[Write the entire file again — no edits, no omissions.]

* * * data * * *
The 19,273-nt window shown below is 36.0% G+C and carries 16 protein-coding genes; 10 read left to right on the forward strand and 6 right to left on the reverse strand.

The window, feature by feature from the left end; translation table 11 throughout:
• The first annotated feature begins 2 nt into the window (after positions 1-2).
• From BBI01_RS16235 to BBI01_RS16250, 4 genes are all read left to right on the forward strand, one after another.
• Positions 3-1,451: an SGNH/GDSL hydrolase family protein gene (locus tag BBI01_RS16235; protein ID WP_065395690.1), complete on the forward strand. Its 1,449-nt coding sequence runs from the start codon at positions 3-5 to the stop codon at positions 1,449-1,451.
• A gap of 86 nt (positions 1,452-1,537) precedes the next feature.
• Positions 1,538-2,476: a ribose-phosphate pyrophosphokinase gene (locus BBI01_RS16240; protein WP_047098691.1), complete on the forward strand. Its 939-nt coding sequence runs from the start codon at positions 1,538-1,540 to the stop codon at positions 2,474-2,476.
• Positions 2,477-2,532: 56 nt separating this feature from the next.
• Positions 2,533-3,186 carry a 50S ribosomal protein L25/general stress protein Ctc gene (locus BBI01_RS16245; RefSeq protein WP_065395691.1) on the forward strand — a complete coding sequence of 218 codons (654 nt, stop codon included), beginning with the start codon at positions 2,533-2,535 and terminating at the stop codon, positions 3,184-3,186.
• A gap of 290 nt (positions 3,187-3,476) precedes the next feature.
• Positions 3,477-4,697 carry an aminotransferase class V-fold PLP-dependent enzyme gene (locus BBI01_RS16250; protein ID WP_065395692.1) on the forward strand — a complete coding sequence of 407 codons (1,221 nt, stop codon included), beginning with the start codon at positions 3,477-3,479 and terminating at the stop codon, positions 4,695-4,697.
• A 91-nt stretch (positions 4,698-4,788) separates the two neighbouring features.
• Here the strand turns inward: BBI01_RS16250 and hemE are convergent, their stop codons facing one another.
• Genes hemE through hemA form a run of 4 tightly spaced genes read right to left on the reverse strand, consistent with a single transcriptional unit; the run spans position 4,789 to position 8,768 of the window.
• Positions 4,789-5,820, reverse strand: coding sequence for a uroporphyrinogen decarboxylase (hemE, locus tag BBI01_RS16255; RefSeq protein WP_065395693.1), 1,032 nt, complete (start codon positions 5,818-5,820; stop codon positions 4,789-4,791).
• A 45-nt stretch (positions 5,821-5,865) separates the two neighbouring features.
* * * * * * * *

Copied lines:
The 19,273-nt window shown below is 36.0% G+C and carries 16 protein-coding genes; 10 read left to right on the forward strand and 6 right to left on the reverse strand.

The window, feature by feature from the left end; translation table 11 throughout:
• The first annotated feature begins 2 nt into the window (after positions 1-2).
• From BBI01_RS16235 to BBI01_RS16250, 4 genes are all read left to right on the forward strand, one after another.
• Positions 3-1,451: an SGNH/GDSL hydrolase family protein gene (locus tag BBI01_RS16235; protein ID WP_065395690.1), complete on the forward strand. Its 1,449-nt coding sequence runs from the start codon at positions 3-5 to the stop codon at positions 1,449-1,451.
• A gap of 86 nt (positions 1,452-1,537) precedes the next feature.
• Positions 1,538-2,476: a ribose-phosphate pyrophosphokinase gene (locus BBI01_RS16240; protein WP_047098691.1), complete on the forward strand. Its 939-nt coding sequence runs from the start codon at positions 1,538-1,540 to the stop codon at positions 2,474-2,476.
• Positions 2,477-2,532: 56 nt separating this feature from the next.
• Positions 2,533-3,186 carry a 50S ribosomal protein L25/general stress protein Ctc gene (locus BBI01_RS16245; RefSeq protein WP_065395691.1) on the forward strand — a complete coding sequence of 218 codons (654 nt, stop codon included), beginning with the start codon at positions 2,533-2,535 and terminating at the stop codon, positions 3,184-3,186.
• A gap of 290 nt (positions 3,187-3,476) precedes the next feature.
• Positions 3,477-4,697 carry an aminotransferase class V-fold PLP-dependent enzyme gene (locus BBI01_RS16250; protein ID WP_065395692.1) on the forward strand — a complete coding sequence of 407 codons (1,221 nt, stop codon included), beginning with the start codon at positions 3,477-3,479 and terminating at the stop codon, positions 4,695-4,697.
• A 91-nt stretch (positions 4,698-4,788) separates the two neighbouring features.
• Here the strand turns inward: BBI01_RS16250 and hemE are convergent, their stop codons facing one another.
• Genes hemE through hemA form a run of 4 tightly spaced genes read right to left on the reverse strand, consistent with a single transcriptional unit; the run spans position 4,789 to position 8,768 of the window.
• Positions 4,789-5,820, reverse strand: coding sequence for a uroporphyrinogen decarboxylase (hemE, locus tag BBI01_RS16255; RefSeq protein WP_065395693.1), 1,032 nt, complete (start codon positions 5,818-5,820; stop codon positions 4,789-4,791).
• A 45-nt stretch (positions 5,821-5,865) separates the two neighbouring features.